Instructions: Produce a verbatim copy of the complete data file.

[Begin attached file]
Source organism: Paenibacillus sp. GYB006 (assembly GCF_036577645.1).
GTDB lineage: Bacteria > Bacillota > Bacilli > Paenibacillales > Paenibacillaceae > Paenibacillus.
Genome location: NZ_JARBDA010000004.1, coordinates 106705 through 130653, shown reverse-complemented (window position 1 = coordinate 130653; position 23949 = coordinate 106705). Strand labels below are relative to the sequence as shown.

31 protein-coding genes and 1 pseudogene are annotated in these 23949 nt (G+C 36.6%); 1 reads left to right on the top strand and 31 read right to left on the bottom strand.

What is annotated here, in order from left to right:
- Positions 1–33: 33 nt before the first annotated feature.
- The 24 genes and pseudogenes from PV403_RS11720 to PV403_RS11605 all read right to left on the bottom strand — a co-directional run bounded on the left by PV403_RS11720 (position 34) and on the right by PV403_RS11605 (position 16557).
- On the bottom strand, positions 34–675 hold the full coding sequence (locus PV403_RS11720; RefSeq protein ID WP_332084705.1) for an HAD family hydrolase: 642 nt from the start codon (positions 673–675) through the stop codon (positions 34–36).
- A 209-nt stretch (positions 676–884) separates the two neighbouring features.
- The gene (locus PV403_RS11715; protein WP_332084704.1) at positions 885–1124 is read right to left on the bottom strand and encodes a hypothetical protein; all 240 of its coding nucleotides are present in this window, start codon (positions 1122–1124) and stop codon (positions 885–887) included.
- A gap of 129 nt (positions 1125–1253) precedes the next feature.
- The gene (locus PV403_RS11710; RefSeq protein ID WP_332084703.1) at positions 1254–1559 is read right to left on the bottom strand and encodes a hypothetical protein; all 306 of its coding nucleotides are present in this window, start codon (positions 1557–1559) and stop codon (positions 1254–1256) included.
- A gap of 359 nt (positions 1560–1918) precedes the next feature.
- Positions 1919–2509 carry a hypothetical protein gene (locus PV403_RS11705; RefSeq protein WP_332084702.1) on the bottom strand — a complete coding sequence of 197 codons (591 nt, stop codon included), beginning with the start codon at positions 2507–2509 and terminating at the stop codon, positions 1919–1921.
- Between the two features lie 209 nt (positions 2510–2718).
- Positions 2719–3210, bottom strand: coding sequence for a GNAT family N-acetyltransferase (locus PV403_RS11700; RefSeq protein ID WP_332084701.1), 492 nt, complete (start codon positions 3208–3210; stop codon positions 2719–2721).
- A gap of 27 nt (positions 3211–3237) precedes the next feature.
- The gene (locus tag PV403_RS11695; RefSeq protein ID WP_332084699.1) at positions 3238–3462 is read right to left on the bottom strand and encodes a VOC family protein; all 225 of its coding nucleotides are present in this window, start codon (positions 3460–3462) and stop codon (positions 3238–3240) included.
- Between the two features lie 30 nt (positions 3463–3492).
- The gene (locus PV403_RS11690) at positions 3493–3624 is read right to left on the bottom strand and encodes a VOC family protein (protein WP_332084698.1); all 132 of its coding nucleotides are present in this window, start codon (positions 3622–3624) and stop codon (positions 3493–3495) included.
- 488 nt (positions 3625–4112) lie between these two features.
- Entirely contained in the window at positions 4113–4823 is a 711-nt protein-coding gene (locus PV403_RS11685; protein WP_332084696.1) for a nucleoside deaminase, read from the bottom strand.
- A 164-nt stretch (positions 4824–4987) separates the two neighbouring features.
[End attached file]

Source organism: Paenibacillus sp. GYB006 (assembly GCF_036577645.1).
GTDB lineage: Bacteria > Bacillota > Bacilli > Paenibacillales > Paenibacillaceae > Paenibacillus.
Genome location: NZ_JARBDA010000004.1, coordinates 106705 through 130653, shown reverse-complemented (window position 1 = coordinate 130653; position 23949 = coordinate 106705). Strand labels below are relative to the sequence as shown.

31 protein-coding genes and 1 pseudogene are annotated in these 23949 nt (G+C 36.6%); 1 reads left to right on the top strand and 31 read right to left on the bottom strand.

What is annotated here, in order from left to right:
- Positions 1–33: 33 nt before the first annotated feature.
- The 24 genes and pseudogenes from PV403_RS11720 to PV403_RS11605 all read right to left on the bottom strand — a co-directional run bounded on the left by PV403_RS11720 (position 34) and on the right by PV403_RS11605 (position 16557).
- On the bottom strand, positions 34–675 hold the full coding sequence (locus PV403_RS11720; RefSeq protein ID WP_332084705.1) for an HAD family hydrolase: 642 nt from the start codon (positions 673–675) through the stop codon (positions 34–36).
- A 209-nt stretch (positions 676–884) separates the two neighbouring features.
- The gene (locus PV403_RS11715; protein WP_332084704.1) at positions 885–1124 is read right to left on the bottom strand and encodes a hypothetical protein; all 240 of its coding nucleotides are present in this window, start codon (positions 1122–1124) and stop codon (positions 885–887) included.
- A gap of 129 nt (positions 1125–1253) precedes the next feature.
- The gene (locus PV403_RS11710; RefSeq protein ID WP_332084703.1) at positions 1254–1559 is read right to left on the bottom strand and encodes a hypothetical protein; all 306 of its coding nucleotides are present in this window, start codon (positions 1557–1559) and stop codon (positions 1254–1256) included.
- A gap of 359 nt (positions 1560–1918) precedes the next feature.
- Positions 1919–2509 carry a hypothetical protein gene (locus PV403_RS11705; RefSeq protein WP_332084702.1) on the bottom strand — a complete coding sequence of 197 codons (591 nt, stop codon included), beginning with the start codon at positions 2507–2509 and terminating at the stop codon, positions 1919–1921.
- Between the two features lie 209 nt (positions 2510–2718).
- Positions 2719–3210, bottom strand: coding sequence for a GNAT family N-acetyltransferase (locus PV403_RS11700; RefSeq protein ID WP_332084701.1), 492 nt, complete (start codon positions 3208–3210; stop codon positions 2719–2721).
- A gap of 27 nt (positions 3211–3237) precedes the next feature.
- The gene (locus tag PV403_RS11695; RefSeq protein ID WP_332084699.1) at positions 3238–3462 is read right to left on the bottom strand and encodes a VOC family protein; all 225 of its coding nucleotides are present in this window, start codon (positions 3460–3462) and stop codon (positions 3238–3240) included.
- Between the two features lie 30 nt (positions 3463–3492).
- The gene (locus PV403_RS11690) at positions 3493–3624 is read right to left on the bottom strand and encodes a VOC family protein (protein WP_332084698.1); all 132 of its coding nucleotides are present in this window, start codon (positions 3622–3624) and stop codon (positions 3493–3495) included.
- 488 nt (positions 3625–4112) lie between these two features.
- Entirely contained in the window at positions 4113–4823 is a 711-nt protein-coding gene (locus PV403_RS11685; protein WP_332084696.1) for a nucleoside deaminase, read from the bottom strand.
- A 164-nt stretch (positions 4824–4987) separates the two neighbouring features.